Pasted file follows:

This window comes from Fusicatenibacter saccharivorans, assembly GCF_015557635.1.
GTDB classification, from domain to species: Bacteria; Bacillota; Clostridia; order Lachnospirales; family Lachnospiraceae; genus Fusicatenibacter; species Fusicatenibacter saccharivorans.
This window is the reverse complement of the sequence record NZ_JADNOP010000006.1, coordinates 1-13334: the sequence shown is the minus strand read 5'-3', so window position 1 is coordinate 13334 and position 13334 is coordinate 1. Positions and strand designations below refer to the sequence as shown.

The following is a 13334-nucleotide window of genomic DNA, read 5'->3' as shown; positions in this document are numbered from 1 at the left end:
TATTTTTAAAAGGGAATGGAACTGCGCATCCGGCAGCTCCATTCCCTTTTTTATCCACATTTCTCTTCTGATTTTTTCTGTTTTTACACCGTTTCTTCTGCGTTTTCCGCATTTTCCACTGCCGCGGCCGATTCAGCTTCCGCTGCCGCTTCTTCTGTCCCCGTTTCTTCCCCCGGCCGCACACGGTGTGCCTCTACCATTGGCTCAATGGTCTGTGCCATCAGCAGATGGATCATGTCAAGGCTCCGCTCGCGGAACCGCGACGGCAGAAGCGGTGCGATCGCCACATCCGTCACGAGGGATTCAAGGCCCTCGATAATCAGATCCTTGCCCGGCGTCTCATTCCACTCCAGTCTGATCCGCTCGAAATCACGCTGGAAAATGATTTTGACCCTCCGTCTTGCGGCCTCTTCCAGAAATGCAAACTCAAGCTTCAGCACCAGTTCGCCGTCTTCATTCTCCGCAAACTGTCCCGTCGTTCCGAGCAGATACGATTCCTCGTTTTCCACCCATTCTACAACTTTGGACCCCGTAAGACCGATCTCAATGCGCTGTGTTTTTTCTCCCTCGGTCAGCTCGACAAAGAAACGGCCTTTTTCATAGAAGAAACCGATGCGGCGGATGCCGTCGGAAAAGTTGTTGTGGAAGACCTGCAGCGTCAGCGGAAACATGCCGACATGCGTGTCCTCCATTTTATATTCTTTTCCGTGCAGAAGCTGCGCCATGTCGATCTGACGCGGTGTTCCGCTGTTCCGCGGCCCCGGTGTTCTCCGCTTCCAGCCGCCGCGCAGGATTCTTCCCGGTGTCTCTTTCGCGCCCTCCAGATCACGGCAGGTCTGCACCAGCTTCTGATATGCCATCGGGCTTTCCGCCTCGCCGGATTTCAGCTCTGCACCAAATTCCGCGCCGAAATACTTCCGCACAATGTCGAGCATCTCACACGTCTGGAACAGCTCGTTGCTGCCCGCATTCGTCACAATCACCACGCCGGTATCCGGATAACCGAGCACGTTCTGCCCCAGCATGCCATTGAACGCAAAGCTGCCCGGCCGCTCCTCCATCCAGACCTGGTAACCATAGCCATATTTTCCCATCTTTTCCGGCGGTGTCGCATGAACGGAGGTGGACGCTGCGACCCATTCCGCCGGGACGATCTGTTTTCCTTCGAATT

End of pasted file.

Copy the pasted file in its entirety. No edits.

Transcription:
This window comes from Fusicatenibacter saccharivorans, assembly GCF_015557635.1.
GTDB classification, from domain to species: Bacteria; Bacillota; Clostridia; order Lachnospirales; family Lachnospiraceae; genus Fusicatenibacter; species Fusicatenibacter saccharivorans.
This window is the reverse complement of the sequence record NZ_JADNOP010000006.1, coordinates 1-13334: the sequence shown is the minus strand read 5'-3', so window position 1 is coordinate 13334 and position 13334 is coordinate 1. Positions and strand designations below refer to the sequence as shown.

The following is a 13334-nucleotide window of genomic DNA, read 5'->3' as shown; positions in this document are numbered from 1 at the left end:
TATTTTTAAAAGGGAATGGAACTGCGCATCCGGCAGCTCCATTCCCTTTTTTATCCACATTTCTCTTCTGATTTTTTCTGTTTTTACACCGTTTCTTCTGCGTTTTCCGCATTTTCCACTGCCGCGGCCGATTCAGCTTCCGCTGCCGCTTCTTCTGTCCCCGTTTCTTCCCCCGGCCGCACACGGTGTGCCTCTACCATTGGCTCAATGGTCTGTGCCATCAGCAGATGGATCATGTCAAGGCTCCGCTCGCGGAACCGCGACGGCAGAAGCGGTGCGATCGCCACATCCGTCACGAGGGATTCAAGGCCCTCGATAATCAGATCCTTGCCCGGCGTCTCATTCCACTCCAGTCTGATCCGCTCGAAATCACGCTGGAAAATGATTTTGACCCTCCGTCTTGCGGCCTCTTCCAGAAATGCAAACTCAAGCTTCAGCACCAGTTCGCCGTCTTCATTCTCCGCAAACTGTCCCGTCGTTCCGAGCAGATACGATTCCTCGTTTTCCACCCATTCTACAACTTTGGACCCCGTAAGACCGATCTCAATGCGCTGTGTTTTTTCTCCCTCGGTCAGCTCGACAAAGAAACGGCCTTTTTCATAGAAGAAACCGATGCGGCGGATGCCGTCGGAAAAGTTGTTGTGGAAGACCTGCAGCGTCAGCGGAAACATGCCGACATGCGTGTCCTCCATTTTATATTCTTTTCCGTGCAGAAGCTGCGCCATGTCGATCTGACGCGGTGTTCCGCTGTTCCGCGGCCCCGGTGTTCTCCGCTTCCAGCCGCCGCGCAGGATTCTTCCCGGTGTCTCTTTCGCGCCCTCCAGATCACGGCAGGTCTGCACCAGCTTCTGATATGCCATCGGGCTTTCCGCCTCGCCGGATTTCAGCTCTGCACCAAATTCCGCGCCGAAATACTTCCGCACAATGTCGAGCATCTCACACGTCTGGAACAGCTCGTTGCTGCCCGCATTCGTCACAATCACCACGCCGGTATCCGGATAACCGAGCACGTTCTGCCCCAGCATGCCATTGAACGCAAAGCTGCCCGGCCGCTCCTCCATCCAGACCTGGTAACCATAGCCATATTTTCCCATCTTTTCCGGCGGTGTCGCATGAACGGAGGTGGACGCTGCGACCCATTCCGCCGGGACGATCTGTTTTCCTTCGAATT